Instead of thanking Heaven for “courageous” women and men who seek to harness media forces and exert public pressure on the GAs to eventually “force” the Church to conform to their own views (which appear shaped to a very large extent by their own political leanings and by certain, heavily secularized interpretations of equality and fairness), should we not instead be thanking Heaven for dedicated, inspired, humble leaders like President Monson, the 1st Presidency and the Q12, who — instead of seeking inspiration from Yale or Harvard, from MSNBC or the Huffington Post — rely upon their personal connection to the Divine to lead the worldwide membership towards exaltation? I am having a hard time believing that Kaimi views LDS leaders as truly inspired/ordained of God/worthy of any type of following whatsoever. This post, like so many others I have seen in recent months, seems instead to scream out the following message: “prophets and apostles are just as infallible as us; therefore their counsel is no more valuable than ours.” Sad state of affairs, my friends. I would not cross the plains with such a “conviction”; would you?

  19. Excellent post, Kaimi.

    “But from the bottom to the top, Church leaders are going to become more hostile to the idea from what OW is doing. Anyone who supports female ordination should oppose any group that trades whatever goodwill the church as a whole had for it for temporary attention.”

    Hmm. Yes, church leaders tend to initially dig in their heels when pressed against, that is the nature of authority. They like to appear as if they are the ones guiding policy; that policy is shaped because of their initiative, not because of outside pressure to act or change. However, church authorities, as do all authorities, know that when people stop following them and they can no longer persuade or coerce them to follow, they no longer have authority. Hence, authorities are receptive to what people over whom they have authority have to say, even if they want to appear as if they are not moved by them. My guess is that OW is just the beginning of a new trend in the LDS church, the demand for increased women’s representation in church. It is a small movement now, but I imagine that it will grow. The LDS leaders are carefully watching what is happening and are hedging their bets as to the best plan of action to deal with this new trend. They don’t want to alienate members who want women to be able to hold the priesthood. They are already crafting policy changes ever so subtly partially in response to what they are saying. Who knows maybe one day the president of the LDS church will pull a Kimball and proclaim revelatory change.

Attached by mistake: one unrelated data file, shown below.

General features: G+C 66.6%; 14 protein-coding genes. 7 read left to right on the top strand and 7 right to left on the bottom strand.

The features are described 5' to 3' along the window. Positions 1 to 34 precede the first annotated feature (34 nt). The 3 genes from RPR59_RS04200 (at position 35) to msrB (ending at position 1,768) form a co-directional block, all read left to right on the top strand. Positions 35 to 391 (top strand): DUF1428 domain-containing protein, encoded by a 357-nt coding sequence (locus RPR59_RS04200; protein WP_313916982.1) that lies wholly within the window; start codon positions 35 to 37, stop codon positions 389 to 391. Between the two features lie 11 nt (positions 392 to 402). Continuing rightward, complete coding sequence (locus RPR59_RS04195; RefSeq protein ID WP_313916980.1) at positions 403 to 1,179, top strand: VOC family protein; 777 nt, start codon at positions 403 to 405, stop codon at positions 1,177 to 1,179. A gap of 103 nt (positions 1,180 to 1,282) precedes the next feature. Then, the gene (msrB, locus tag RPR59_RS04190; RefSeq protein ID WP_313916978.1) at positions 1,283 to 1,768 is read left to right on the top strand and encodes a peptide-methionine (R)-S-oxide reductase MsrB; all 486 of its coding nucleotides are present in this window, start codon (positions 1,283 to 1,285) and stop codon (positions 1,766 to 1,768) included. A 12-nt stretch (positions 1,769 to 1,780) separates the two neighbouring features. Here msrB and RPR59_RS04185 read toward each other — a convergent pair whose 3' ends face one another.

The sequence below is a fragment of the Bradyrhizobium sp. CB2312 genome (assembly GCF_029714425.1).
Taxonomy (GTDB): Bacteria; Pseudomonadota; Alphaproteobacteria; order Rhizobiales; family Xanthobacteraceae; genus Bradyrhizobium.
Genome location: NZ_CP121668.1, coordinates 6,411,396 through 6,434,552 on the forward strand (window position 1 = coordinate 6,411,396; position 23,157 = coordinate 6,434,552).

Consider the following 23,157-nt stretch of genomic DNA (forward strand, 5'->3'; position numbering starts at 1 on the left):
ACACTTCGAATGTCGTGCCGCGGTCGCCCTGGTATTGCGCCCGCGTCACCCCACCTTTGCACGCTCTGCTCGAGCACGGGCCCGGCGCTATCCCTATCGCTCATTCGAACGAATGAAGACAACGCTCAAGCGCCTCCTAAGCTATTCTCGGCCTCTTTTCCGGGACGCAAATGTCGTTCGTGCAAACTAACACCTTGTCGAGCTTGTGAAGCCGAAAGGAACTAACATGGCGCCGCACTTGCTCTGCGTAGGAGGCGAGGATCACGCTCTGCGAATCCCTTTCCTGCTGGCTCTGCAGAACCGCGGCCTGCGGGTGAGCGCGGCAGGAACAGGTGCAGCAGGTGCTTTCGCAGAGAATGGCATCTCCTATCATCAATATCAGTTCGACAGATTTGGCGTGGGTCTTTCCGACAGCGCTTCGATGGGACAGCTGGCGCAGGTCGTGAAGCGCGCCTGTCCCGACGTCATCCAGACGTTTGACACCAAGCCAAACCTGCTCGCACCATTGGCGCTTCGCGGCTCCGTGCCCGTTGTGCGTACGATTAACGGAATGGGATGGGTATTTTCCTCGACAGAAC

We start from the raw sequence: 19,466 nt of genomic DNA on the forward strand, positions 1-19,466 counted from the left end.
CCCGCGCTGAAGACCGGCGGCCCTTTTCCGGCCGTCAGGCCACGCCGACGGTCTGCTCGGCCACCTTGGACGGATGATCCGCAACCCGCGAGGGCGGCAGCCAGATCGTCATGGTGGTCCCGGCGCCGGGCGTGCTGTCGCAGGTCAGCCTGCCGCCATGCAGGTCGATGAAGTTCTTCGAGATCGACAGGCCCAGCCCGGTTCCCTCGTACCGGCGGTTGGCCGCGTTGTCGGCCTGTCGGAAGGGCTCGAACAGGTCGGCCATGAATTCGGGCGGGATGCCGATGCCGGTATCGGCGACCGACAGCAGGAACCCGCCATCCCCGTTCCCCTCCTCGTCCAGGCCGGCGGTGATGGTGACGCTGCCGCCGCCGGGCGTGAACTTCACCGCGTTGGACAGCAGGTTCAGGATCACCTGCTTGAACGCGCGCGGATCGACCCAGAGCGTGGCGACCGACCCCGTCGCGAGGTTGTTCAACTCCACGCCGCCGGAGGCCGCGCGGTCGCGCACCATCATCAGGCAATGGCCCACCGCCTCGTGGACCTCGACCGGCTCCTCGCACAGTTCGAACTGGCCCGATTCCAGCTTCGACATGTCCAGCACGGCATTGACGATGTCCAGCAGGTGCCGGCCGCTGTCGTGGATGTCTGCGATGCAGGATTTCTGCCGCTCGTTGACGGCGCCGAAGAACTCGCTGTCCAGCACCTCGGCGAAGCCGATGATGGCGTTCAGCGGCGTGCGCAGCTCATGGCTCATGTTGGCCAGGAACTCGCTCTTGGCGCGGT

20. In my more pessimistic moments I wonder if we ought to simply abandon the fiction that common consent has anything to do with how the church is governed–that whatever it’s supposed to mean the church doesn’t teach it. From the institution’s perspective embracing the old-school Catholic model greatly simplifies its responses to dissent!

  21. The refusal to give blacks the priesthood turned out to be a false teaching devoid of any approval from God. We learned this last December. So, why not question the denial of priesthood to women? Is the denial to women also against God’s will?

    Sadly, only by forcing the issue to the point where the holy p.r. firms suggest a change, will change come. So, go protest ladies and try to tie it to the racist policies of the past. Maybe after causing enough “trouble” will the p.r. guys get the needed “revelation.”

  22. Re: #12: Mike, true. However, Emma could TALK to Joseph. Women in this church have been trying for decades to talk to the leaders who are in positions to make decisions, to no avail. There is no Red Brick Store where members can come to request things of the prophet. Letters written to Church HQ are returned to members’ SP. Local leaders are unable to make real changes, and are unable to really flow-up the concerns of their members to their superiors. At the end of the day, grabbing headlines is the only way for the Brethren to be made aware that women who feel this way even exist, the only way for their voices to be heard at all.
    I wish it wasn’t that way, but those are the facts on the ground.

  23. I also agree with #14; I have never personally heard anyone disparage them. I HAVE heard many disagree with them. Therein lies the rub. Feelings are so tender that any opinions that counter the OW is seen as rejection unless, I suppose, it’s made in a groveling fashion repeatedly avowing love and respect and caveats. I don’t hear a lot of love from feminists for those of us who, like me, are ambivalent or don’t want the priesthood. I’ve encountered more meanness from feminists than my friends who don’t agree with my more moderate views.